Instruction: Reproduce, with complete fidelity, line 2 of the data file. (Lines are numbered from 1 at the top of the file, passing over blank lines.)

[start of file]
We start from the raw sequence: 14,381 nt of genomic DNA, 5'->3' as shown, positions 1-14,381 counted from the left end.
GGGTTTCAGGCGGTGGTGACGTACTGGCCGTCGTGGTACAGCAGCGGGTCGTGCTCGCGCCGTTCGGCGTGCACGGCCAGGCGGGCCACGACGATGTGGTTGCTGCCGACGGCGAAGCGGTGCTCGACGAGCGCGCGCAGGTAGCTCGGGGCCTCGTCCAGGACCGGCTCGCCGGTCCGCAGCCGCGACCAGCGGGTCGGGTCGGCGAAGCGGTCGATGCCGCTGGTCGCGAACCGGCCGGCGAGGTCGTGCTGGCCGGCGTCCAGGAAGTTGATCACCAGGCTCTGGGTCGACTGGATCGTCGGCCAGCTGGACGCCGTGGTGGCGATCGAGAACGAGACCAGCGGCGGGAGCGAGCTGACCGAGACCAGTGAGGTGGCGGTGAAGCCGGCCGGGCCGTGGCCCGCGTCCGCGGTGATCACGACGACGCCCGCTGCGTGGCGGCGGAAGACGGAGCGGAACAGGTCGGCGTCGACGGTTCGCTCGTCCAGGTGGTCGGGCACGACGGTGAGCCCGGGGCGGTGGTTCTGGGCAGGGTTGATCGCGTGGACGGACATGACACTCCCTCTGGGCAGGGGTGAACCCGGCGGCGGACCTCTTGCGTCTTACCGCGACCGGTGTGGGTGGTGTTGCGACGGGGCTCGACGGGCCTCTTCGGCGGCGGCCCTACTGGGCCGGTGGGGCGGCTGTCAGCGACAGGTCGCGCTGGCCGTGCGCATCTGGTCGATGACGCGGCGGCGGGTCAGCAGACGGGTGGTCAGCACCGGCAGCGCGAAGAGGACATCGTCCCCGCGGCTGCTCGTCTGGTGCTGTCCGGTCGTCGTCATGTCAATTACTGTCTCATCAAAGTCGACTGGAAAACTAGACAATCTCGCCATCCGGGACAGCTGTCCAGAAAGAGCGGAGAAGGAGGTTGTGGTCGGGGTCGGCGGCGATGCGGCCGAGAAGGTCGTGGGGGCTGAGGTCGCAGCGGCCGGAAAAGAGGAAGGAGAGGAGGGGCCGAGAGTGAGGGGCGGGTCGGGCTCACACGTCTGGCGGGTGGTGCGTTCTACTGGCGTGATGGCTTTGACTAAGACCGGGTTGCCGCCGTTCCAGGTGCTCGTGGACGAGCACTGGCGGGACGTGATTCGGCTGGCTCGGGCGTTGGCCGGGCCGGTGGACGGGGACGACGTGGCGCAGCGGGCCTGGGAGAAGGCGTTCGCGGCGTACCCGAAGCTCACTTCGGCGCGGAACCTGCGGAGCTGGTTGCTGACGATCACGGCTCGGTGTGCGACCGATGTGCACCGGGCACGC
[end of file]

GGGTTTCAGGCGGTGGTGACGTACTGGCCGTCGTGGTACAGCAGCGGGTCGTGCTCGCGCCGTTCGGCGTGCACGGCCAGGCGGGCCACGACGATGTGGTTGCTGCCGACGGCGAAGCGGTGCTCGACGAGCGCGCGCAGGTAGCTCGGGGCCTCGTCCAGGACCGGCTCGCCGGTCCGCAGCCGCGACCAGCGGGTCGGGTCGGCGAAGCGGTCGATGCCGCTGGTCGCGAACCGGCCGGCGAGGTCGTGCTGGCCGGCGTCCAGGAAGTTGATCACCAGGCTCTGGGTCGACTGGATCGTCGGCCAGCTGGACGCCGTGGTGGCGATCGAGAACGAGACCAGCGGCGGGAGCGAGCTGACCGAGACCAGTGAGGTGGCGGTGAAGCCGGCCGGGCCGTGGCCCGCGTCCGCGGTGATCACGACGACGCCCGCTGCGTGGCGGCGGAAGACGGAGCGGAACAGGTCGGCGTCGACGGTTCGCTCGTCCAGGTGGTCGGGCACGACGGTGAGCCCGGGGCGGTGGTTCTGGGCAGGGTTGATCGCGTGGACGGACATGACACTCCCTCTGGGCAGGGGTGAACCCGGCGGCGGACCTCTTGCGTCTTACCGCGACCGGTGTGGGTGGTGTTGCGACGGGGCTCGACGGGCCTCTTCGGCGGCGGCCCTACTGGGCCGGTGGGGCGGCTGTCAGCGACAGGTCGCGCTGGCCGTGCGCATCTGGTCGATGACGCGGCGGCGGGTCAGCAGACGGGTGGTCAGCACCGGCAGCGCGAAGAGGACATCGTCCCCGCGGCTGCTCGTCTGGTGCTGTCCGGTCGTCGTCATGTCAATTACTGTCTCATCAAAGTCGACTGGAAAACTAGACAATCTCGCCATCCGGGACAGCTGTCCAGAAAGAGCGGAGAAGGAGGTTGTGGTCGGGGTCGGCGGCGATGCGGCCGAGAAGGTCGTGGGGGCTGAGGTCGCAGCGGCCGGAAAAGAGGAAGGAGAGGAGGGGCCGAGAGTGAGGGGCGGGTCGGGCTCACACGTCTGGCGGGTGGTGCGTTCTACTGGCGTGATGGCTTTGACTAAGACCGGGTTGCCGCCGTTCCAGGTGCTCGTGGACGAGCACTGGCGGGACGTGATTCGGCTGGCTCGGGCGTTGGCCGGGCCGGTGGACGGGGACGACGTGGCGCAGCGGGCCTGGGAGAAGGCGTTCGCGGCGTACCCGAAGCTCACTTCGGCGCGGAACCTGCGGAGCTGGTTGCTGACGATCACGGCTCGGTGTGCGACCGATGTGCACCGGGCACGC